There is a rapture on the lonely shore;
There is society, where none intrudes.
By the deep sea, and music in its roar:
I love not man the less, but Nature more...

-Lord Byron

Definition of Walkabout :

a short period of wandering as an occasional interruption of regular work
Showing posts with label American Indians. Show all posts
Showing posts with label American Indians. Show all posts

16 March 2017

Wukoki & Wupatki

The Sinaqua Indians were here from around 1100 AD to 1250 AD, building a community out of aboriginal masonry in the high desert.

Wukoki means "Big House" in the Hopi language.
Wupatki means "Tall House", and shows more of the lifestyle of the ancient peoples, from arenas used for entertainment, to food storage areas and living quarters. This area was occupied as early as 500 AD.
No one knows why they left the area when they did, but the state of preservation of these sacred places is unbelievably well maintained to this day.

Go back in time, remember on your country's sins, and pay respect to the original inhabitants of this great land.

23 February 2017

Devils Tower

I feel deeply the change in the air the further I go into the Bear Lodge Mountains. The window is down so that the air rushes over me like a cascading waterfall. The leaves are bright orange and red this October day. The buffalo grazing the last of the green grass, and prairie dogs eagerly pop out from their underground homes to look at the newest arrival.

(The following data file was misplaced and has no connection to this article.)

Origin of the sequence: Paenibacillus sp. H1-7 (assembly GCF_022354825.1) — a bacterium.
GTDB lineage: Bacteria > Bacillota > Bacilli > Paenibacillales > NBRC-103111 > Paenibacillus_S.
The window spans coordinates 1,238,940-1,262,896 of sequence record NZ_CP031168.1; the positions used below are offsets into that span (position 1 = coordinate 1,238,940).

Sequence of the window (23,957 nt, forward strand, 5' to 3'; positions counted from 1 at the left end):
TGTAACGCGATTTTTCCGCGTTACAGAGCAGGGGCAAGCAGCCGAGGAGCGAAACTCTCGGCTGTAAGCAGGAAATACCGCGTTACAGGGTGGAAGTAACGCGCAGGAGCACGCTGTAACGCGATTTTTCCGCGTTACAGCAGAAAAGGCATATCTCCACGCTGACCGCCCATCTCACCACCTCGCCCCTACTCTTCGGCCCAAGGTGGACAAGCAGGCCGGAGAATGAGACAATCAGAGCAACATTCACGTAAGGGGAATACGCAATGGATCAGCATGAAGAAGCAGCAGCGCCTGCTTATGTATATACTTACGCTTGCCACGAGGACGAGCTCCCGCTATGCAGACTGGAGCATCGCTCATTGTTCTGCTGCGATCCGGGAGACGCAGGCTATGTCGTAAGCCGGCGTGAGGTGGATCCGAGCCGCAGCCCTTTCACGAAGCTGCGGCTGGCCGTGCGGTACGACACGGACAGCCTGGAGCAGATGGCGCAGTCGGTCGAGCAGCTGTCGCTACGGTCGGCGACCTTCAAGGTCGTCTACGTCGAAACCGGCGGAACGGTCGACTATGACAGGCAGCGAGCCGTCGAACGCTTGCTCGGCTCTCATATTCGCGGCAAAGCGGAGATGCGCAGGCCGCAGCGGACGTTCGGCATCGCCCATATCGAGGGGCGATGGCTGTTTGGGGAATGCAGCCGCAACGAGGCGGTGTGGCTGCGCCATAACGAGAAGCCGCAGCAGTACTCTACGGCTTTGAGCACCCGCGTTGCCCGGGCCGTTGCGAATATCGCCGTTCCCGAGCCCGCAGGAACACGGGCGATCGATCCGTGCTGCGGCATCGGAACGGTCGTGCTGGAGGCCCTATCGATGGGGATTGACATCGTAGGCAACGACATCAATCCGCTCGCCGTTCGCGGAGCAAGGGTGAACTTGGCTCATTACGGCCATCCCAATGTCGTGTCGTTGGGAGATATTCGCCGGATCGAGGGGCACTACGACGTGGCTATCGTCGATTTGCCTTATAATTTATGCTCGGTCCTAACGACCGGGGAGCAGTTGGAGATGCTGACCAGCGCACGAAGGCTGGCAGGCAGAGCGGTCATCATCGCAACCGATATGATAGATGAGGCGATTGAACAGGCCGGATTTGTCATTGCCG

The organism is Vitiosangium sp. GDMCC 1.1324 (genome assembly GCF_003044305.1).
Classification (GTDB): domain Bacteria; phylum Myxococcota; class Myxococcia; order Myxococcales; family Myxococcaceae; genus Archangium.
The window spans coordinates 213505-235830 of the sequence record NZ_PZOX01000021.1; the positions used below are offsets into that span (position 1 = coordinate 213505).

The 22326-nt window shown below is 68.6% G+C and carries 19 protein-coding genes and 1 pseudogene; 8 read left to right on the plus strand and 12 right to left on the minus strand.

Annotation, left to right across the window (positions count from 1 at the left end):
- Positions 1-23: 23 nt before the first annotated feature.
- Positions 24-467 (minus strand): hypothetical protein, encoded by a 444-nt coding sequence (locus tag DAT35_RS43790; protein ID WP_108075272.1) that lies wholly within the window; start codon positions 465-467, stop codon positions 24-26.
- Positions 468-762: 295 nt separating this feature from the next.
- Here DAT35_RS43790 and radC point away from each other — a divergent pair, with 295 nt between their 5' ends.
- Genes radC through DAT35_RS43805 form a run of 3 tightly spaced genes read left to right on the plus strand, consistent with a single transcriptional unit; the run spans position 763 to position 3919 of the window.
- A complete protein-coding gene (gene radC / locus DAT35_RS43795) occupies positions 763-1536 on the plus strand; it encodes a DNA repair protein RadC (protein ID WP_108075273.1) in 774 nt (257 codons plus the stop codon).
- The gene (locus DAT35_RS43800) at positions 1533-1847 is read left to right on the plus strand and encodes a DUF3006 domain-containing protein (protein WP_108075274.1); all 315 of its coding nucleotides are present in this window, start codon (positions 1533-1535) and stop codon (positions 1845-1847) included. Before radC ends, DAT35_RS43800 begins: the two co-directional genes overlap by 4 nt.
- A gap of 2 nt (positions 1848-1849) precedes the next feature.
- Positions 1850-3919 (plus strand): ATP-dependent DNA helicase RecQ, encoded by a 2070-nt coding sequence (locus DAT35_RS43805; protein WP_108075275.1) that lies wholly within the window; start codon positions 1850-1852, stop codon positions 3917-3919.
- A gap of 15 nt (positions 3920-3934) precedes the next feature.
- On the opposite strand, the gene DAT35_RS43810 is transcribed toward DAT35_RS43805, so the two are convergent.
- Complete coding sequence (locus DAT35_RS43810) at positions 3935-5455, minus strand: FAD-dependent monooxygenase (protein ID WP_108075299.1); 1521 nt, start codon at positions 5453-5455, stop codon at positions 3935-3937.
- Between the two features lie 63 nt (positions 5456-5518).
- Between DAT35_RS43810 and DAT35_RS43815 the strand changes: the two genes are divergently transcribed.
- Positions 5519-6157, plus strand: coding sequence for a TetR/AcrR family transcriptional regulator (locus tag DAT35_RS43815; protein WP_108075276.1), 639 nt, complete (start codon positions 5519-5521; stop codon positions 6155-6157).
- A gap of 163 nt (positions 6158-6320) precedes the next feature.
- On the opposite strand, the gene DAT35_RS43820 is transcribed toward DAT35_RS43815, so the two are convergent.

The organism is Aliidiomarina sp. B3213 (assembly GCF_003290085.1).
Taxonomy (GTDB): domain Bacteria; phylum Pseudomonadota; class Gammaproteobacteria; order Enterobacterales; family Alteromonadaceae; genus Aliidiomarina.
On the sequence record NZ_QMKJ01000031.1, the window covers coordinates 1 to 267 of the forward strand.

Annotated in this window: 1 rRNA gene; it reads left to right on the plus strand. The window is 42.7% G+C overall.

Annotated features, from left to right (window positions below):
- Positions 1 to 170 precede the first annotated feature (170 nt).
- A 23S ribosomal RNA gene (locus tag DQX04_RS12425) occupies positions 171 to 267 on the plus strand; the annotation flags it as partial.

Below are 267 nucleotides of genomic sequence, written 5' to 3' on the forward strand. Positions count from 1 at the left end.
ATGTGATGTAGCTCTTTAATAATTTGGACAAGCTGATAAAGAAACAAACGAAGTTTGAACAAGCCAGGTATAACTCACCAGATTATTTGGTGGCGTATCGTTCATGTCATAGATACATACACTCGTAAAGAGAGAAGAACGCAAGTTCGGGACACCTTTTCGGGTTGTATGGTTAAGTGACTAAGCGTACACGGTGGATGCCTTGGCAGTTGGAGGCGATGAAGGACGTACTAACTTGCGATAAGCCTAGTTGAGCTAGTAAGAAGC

The ominous tower appears before me over a ridge, and my heartbeat undeniably quickens. 
A sacred site of the Plains Indians and many other surrounding tribes of the Black Hills, I respectfully and silently approach the massive formation. Many a wonder I've been lucky enough to behold, but I can honestly say that none have had such influence and spiritual power over me like Devils Tower.
I start to trek around the entire circumference, taking in each crack of stone, the bend of the trees as they seem to bow and worship to a force of Nature that is found here.

Clouds whip and caress around the mighty monolith. My senses become heightened as time loses its bearings. I am transported to another dimension.